You can use a piece of shower curtain to create a stencil. The plastic is thick enough to withstand multiple printings, easy to cut with a blade and disposable enough that you’re not going to feel too guilty when you mess up. Tape off your screen. This helps with clean up later. I like to tape my stencil to the back of my screen to ensure it will not slide, but usually it will stay put with ink/pressure. Put some ink at the top of your image and use your gift card to pull the ink through the screen.

Stencils can be as simple, or complicated as you want to make them and the printed results are indistinguishable from a more professional setup.

You might have noticed this post is not a step by step process. There are a lot of tutorials already out there. Check out this one by Catspit Productions:

https://www.youtube.com/watch?v=ND1AUJhdUZc

And while there are other parts of the screen printing process like prepping your screen and registering your image, it doesn’t have to be complicated. Throw that stencil on your screen and have at it. Making art does not have to be cost prohibitive and creating   beautiful/crafty/functional prints is within your power.

Cool Shirt

I love graphic t-shirts. I don’t wear a lot of them anymore, but I did when I was in my teens and twenties. My favorite was a shirt I ordered from Mad Magazine with many incarnations of Alfred E. Newman printed on it. I remember a long sleeved black t with a vampire sleeping in her coffin, purchased at a New Jersey horror convention. I got a lot of wear out of a vintage converse shirt I found thrifting. The t-shirt is long gone, but I cut out the graphic because I couldn’t bear to part with it.

Which leads me to this post. I don’t think of myself as sentimental, but I hate to throw out a good print. It does not seem prudent to hold on to unwearable t-shirts. How often are you going to look at them? Where are you going to put them? And yet, I find myself keeping them anyway.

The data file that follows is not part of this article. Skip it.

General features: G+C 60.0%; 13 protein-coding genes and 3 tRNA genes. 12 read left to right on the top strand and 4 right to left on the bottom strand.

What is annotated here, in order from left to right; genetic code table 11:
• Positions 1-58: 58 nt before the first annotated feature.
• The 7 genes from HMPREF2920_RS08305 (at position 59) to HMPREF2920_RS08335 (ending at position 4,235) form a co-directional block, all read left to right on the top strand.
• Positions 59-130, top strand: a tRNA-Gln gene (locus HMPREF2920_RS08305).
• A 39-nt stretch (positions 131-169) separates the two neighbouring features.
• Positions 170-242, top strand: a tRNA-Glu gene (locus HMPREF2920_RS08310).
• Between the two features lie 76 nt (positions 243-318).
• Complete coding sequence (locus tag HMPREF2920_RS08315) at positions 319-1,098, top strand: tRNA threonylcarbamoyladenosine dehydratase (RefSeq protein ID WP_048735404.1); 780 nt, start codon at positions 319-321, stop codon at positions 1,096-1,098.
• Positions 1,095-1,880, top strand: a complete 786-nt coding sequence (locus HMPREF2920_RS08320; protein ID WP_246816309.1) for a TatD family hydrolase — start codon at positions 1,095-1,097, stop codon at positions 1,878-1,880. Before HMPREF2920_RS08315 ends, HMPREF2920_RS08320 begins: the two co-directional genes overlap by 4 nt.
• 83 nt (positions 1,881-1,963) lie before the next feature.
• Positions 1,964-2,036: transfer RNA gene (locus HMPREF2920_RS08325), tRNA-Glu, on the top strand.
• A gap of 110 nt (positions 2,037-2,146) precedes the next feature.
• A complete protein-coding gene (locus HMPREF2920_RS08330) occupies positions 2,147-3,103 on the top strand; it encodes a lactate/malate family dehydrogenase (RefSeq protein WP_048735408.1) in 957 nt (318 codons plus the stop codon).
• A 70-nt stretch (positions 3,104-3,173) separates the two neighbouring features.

I finally found a solution. I turn them into book cloth (a subject for another day). It gives me the opportunity to appreciate the graphic one more time  and create one of a kind books for others to enjoy.

I can also tell you where they all came from, in case anyone wants a story with their book. The jackalopes were a memento of a free burlesque show hosted by Indiana University. The show ended with a sparkler in a queen’s behind. Very patriotic.  Everything is fine and the bananas came from the Northern Sun catalog. The koi was from my father- something he picked up at a pond trade show. The glowing red eye is part of a Sepultura (or within same genre) shirt that belonged to an ex. Sheep Unite? Something I screen printed in high school. There were Dead Kennedys lyrics on the back. I am not sure where the dino came from, but I do remember I wore it with duct tape (solid fashion choice) in high school.

Thanks for indulging me.

limos

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Eat Your Vegetables

This book is untitled and was spawned from an ongoing Space Paste and Spring Leaf Press collaboration beginning in 2012. This exercise is from March to August of 2014 and the parameters included a miniature book constructed in a day using materials immediately available in the studio. I managed to successfully adhere to two out of the three and I’m good with that.

The book depicts the contents of my csa share  from GroundWork Farms for August 6, 2014. I used watercolor for the vegetable images. A piece of my favorite (but broken) hat, a hemp shoe string and a paste cloth spine became the cover. Other materials included Rives BFK (so predictable- who doesn’t have this in their studio?), archival ink and linen thread.

It was a fun exercise. I had a chance to play around with a material I don’t normally use- hat- and it was successful in creating a farmy feel. I also had an opportunity to incorporate my vegetable images into another venue. They are being used this September as a marketing tool for the  Duveneck Dinner, a fundraising event held by Hidden Villa, a nonprofit educational farm that provides a structure for learning about the environment and social justice in Los Altos Hills, California. Cool, yeah?